Attention Veterans and Spouses: Key benefits you may qualify for but are not receiving?

There are currently approximately 27,600 veterans living in Southwest Georgia and these men and woman sacrificed life and limb for this Country and our freedom.  You have heard the problems with the Veterans Administration health care system and it has a long way to go to improve the quality of care our veterans deserve.  I am not here to discuss the VA’s health system but to tell you about the benefits our veterans, widows and dependents of these veterans may qualify for but are not receiving.

There are several reasons why you may not of heard of these benefits, the first being is the lack of communication from the VA and even if you heard of these benefits navigating the bureaucracy of the VA is a daunting task.  That is where I, as VA accredited attorney, can help.  We can make the difference between qualifying and not qualifying for a tax-free monthly benefit of up to $2,267 per month for the 2020 calendar year.

I bet you didn’t know that less than 5% of those eligible veterans and their surviving spouses are receiving the VA Improved Pension often referred to as Aid & Attendance.  The average benefit received is well before the maximum pension rate these veterans and surviving spouses qualify for.

The VA Improved Pension was established by Congress to provide financial assistance to veterans and their spouses, because of the veterans service.  This benefit is NOT dependent upon service related injuries. It helps cover the cost of qualified, un-reimbursed medical expenses, including in-home care and assisted living facility care.

The basic qualifying criteria are:

•           Veteran must have served at least 1 day during a qualified war period

•           Veteran must have served at least 90 days of active duty

•           Veteran received a better than dishonorable discharge

•           Claimant is over the age of 65 or permanently or totally disabled

•           Claimant is a surviving spouse of a qualified veteran and did not remarry

•           Claimant or spouse needs assistance with daily living requirements

•           Claimant’s monthly medical expenses equals or exceeds their monthly income

The VA determines whether or not the claimant’s financial resources are sufficient to meet the claimant’s basis needs without receipt of the special monthly pension.  Our goal is to get veterans and their families the most compensation possible within the guidelines, by acting in the best interest of the veteran and surviving spouse.  As an accredited VA attorney I: (1) am knowledgeable of current IRS rules and regulations, how this type of planning might impact eligibility for nursing home benefits in the future and how IRAs can be problem assets; (2) am knowledgeable of trust laws and when and how to transfer assets without adversely impacting eligibility; and (3) knowledgeable of income, estate and gift tax implications for properly transferring assets.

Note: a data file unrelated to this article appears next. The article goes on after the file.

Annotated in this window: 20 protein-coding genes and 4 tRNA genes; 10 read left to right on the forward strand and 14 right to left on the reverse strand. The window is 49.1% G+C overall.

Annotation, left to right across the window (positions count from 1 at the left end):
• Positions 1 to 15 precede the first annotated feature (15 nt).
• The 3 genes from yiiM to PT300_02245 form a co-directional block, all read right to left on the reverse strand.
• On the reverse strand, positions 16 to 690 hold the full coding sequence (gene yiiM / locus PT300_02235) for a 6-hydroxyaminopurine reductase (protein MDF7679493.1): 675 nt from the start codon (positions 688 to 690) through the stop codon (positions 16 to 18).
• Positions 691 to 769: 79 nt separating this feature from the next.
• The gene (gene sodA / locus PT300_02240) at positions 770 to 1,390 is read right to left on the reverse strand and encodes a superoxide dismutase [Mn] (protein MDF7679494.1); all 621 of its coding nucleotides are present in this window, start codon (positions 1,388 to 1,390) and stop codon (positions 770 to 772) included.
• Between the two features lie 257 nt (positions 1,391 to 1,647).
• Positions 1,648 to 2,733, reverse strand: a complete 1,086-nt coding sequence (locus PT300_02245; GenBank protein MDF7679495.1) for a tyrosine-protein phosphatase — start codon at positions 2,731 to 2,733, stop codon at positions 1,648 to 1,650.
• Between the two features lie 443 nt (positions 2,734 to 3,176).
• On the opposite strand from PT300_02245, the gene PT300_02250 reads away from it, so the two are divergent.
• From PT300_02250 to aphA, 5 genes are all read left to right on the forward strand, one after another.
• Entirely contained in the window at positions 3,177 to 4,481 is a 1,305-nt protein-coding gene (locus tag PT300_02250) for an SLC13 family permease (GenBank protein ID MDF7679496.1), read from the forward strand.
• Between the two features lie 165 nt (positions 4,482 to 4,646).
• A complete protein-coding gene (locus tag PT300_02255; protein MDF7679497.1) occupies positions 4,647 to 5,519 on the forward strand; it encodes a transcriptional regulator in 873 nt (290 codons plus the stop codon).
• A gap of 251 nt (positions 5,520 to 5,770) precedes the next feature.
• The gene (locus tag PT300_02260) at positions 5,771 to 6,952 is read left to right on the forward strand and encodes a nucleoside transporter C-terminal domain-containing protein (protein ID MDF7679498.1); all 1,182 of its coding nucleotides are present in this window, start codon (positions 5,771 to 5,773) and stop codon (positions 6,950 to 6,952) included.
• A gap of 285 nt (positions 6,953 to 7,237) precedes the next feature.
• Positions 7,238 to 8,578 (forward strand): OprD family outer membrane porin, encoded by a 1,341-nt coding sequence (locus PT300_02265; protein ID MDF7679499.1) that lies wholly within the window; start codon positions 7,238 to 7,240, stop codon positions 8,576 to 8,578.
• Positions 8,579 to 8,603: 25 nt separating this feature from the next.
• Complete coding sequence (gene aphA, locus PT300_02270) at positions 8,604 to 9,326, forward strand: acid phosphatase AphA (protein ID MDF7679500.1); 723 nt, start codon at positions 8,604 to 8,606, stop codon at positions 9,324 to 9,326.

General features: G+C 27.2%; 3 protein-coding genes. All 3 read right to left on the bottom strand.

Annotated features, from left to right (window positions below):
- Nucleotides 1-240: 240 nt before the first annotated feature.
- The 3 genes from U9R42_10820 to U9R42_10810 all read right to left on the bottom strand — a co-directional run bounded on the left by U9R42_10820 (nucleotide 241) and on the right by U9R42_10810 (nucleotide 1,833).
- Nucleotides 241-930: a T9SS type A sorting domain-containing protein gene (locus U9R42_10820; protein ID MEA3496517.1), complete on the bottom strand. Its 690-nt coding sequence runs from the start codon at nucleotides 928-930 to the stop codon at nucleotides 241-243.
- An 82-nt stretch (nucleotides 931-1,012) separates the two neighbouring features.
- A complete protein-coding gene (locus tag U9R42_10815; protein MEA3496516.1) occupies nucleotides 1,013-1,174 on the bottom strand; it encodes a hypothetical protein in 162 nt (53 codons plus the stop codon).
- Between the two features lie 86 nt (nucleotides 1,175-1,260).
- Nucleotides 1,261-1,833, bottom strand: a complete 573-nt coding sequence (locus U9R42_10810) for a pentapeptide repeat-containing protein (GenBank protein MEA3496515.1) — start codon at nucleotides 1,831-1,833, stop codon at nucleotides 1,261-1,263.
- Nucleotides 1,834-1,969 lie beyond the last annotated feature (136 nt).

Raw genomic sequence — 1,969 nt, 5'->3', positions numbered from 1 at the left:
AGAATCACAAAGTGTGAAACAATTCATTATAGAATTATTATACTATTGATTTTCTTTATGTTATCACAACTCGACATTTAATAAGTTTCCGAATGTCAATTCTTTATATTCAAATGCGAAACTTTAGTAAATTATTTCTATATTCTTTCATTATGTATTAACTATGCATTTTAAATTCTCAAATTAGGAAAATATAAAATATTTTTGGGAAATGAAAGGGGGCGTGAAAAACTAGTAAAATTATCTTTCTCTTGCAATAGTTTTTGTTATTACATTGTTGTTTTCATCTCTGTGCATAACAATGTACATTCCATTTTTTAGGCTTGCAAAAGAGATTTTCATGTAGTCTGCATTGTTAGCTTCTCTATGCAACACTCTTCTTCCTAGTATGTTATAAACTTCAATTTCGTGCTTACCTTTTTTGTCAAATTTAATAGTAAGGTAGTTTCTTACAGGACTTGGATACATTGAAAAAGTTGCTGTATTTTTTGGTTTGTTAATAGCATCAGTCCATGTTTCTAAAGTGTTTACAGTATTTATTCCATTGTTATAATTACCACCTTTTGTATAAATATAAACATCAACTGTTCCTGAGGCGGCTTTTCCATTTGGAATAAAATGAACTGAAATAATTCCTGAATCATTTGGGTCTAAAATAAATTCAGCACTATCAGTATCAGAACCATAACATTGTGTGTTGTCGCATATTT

While a veteran or surviving can file claims on his or her own, it is not recommended.  On average, it takes a first-time claim 4-6 months to work its way through the VA’s bureaucracy.  A properly developed and documented first-time claim takes less time to make its way through the system.  This is we step in asking the veteran or surviving spouse for a lot of documentation.

The VA Improved Pension rates for 2020 are:

  Monthly Benefit Yearly Benefit
Veterans and Spouse $2,267 $27,194
Single Veteran $1,912 $22,938
Widow $1,230 $14,761

As an accredited VA attorney I do much more than advise clients on the VA Improved Pension.  For instance there are numerous tax issues that affect veterans and their spouses, such as: (1) disabled veterans homestead tax exemption; (2) abatement of state income taxes; (3) free veteran’s driver’s license; and (4) free honorary hunting and fishing licenses.  These are but a few benefits that you and your spouse may not be receiving.

As an accredited VA attorney I also advise my clients on what long-term care options are available.  Currently, there are two skilled nursing care homes in Georgia for eligible war veterans. One is in Augusta and the other is in Milledgeville. These homes seek to provide high quality skilled nursing care to veterans while seeking to improve residents’ quality of life and overall health.

For end of life decisions as an accredited VA attorney I provide information on burial options for veterans.  The Georgia Veterans Memorial Cemeteries were established for the interment of faithful and honorable military veterans, to recognize all Georgia veterans who have served in the United States armed forces.  Florida has 9-Veteran Cemeteries, Tallahassee National Cemetery being the newest.

As a VA Accredited attorney I do much more than draft documents.  I advise and counsel my clients to them assist throughout their life and give them confidence and peace of mind that their independence, safety and security are my primary concerns.

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